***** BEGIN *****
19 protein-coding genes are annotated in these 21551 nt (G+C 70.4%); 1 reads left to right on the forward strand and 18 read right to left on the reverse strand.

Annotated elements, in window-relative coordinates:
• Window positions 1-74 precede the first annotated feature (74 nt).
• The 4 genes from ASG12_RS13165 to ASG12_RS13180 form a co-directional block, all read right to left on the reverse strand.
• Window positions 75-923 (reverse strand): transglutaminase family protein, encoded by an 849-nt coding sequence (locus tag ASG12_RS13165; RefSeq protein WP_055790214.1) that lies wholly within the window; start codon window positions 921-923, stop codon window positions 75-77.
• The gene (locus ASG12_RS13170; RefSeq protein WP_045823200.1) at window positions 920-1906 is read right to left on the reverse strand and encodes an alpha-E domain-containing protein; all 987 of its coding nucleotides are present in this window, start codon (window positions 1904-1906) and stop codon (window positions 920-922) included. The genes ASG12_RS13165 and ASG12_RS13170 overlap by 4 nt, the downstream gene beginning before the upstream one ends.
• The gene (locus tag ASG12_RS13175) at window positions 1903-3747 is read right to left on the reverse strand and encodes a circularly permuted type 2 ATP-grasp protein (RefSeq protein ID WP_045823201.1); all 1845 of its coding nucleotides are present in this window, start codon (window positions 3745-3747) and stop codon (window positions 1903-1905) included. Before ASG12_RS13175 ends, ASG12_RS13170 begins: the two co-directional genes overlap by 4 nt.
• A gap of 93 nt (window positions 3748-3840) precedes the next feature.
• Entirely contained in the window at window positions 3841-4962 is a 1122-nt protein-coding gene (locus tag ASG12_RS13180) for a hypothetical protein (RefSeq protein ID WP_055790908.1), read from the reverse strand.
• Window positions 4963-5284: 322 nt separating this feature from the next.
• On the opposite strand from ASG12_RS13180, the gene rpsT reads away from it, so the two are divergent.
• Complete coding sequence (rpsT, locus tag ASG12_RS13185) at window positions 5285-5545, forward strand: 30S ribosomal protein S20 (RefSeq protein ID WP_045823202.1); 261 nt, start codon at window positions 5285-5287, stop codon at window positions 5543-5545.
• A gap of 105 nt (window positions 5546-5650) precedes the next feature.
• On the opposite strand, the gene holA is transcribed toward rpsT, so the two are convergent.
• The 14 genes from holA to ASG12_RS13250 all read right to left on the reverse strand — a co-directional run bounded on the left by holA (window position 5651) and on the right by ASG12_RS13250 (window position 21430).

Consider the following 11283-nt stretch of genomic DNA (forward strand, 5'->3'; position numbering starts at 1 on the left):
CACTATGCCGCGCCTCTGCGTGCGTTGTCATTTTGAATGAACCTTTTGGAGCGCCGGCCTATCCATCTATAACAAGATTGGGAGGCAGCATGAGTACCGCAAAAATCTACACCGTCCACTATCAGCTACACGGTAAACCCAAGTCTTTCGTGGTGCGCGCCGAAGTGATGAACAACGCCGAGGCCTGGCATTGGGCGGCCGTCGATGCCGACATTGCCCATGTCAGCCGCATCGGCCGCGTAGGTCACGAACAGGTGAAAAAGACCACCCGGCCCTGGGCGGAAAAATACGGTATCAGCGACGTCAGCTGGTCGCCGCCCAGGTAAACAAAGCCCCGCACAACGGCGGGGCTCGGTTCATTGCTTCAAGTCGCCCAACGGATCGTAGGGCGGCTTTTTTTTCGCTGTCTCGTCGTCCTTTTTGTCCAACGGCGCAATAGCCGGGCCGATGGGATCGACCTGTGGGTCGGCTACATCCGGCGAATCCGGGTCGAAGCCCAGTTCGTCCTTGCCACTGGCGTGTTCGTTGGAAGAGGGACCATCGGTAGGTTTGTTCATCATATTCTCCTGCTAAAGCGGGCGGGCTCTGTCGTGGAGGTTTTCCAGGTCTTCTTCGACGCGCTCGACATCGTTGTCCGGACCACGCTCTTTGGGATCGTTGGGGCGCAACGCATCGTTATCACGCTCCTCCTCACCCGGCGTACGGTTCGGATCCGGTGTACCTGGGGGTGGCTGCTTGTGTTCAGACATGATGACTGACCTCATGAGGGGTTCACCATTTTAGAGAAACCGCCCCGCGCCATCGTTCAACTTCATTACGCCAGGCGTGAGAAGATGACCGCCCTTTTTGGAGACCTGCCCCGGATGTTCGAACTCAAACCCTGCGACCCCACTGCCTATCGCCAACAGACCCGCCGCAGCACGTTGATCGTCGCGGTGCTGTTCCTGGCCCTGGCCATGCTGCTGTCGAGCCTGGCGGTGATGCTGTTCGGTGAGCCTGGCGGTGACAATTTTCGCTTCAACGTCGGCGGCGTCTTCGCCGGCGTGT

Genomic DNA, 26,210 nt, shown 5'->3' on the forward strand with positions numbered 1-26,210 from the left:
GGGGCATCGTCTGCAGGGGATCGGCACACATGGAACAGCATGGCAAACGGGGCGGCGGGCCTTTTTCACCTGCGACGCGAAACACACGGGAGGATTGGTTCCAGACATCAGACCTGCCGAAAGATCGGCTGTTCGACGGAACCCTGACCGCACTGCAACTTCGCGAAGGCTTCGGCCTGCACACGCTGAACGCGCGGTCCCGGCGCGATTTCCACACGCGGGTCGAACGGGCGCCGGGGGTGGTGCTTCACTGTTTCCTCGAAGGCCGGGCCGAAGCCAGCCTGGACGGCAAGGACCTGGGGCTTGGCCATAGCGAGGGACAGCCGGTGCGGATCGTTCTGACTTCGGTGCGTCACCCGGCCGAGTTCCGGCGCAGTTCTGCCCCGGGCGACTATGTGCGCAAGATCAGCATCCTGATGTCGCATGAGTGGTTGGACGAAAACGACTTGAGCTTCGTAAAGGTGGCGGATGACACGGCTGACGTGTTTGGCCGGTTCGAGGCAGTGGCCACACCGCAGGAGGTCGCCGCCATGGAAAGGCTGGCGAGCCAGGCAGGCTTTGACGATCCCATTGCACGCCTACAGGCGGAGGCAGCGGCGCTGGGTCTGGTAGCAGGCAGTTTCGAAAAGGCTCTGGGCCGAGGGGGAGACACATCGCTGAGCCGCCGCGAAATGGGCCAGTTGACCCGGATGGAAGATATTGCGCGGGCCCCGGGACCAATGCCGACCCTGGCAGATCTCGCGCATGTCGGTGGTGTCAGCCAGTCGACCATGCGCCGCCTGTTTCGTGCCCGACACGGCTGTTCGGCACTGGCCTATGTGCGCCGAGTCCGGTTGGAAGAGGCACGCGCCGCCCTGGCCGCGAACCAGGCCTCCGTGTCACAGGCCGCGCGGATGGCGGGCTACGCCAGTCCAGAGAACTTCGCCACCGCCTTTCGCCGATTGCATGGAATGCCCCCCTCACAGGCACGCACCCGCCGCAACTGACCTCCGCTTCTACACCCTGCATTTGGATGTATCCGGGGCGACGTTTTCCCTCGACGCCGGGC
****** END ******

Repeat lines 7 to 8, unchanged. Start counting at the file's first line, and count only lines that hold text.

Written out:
• The gene (locus tag ASG12_RS13175) at window positions 1903-3747 is read right to left on the reverse strand and encodes a circularly permuted type 2 ATP-grasp protein (RefSeq protein ID WP_045823201.1); all 1845 of its coding nucleotides are present in this window, start codon (window positions 3745-3747) and stop codon (window positions 1903-1905) included. Before ASG12_RS13175 ends, ASG12_RS13170 begins: the two co-directional genes overlap by 4 nt.
• A gap of 93 nt (window positions 3748-3840) precedes the next feature.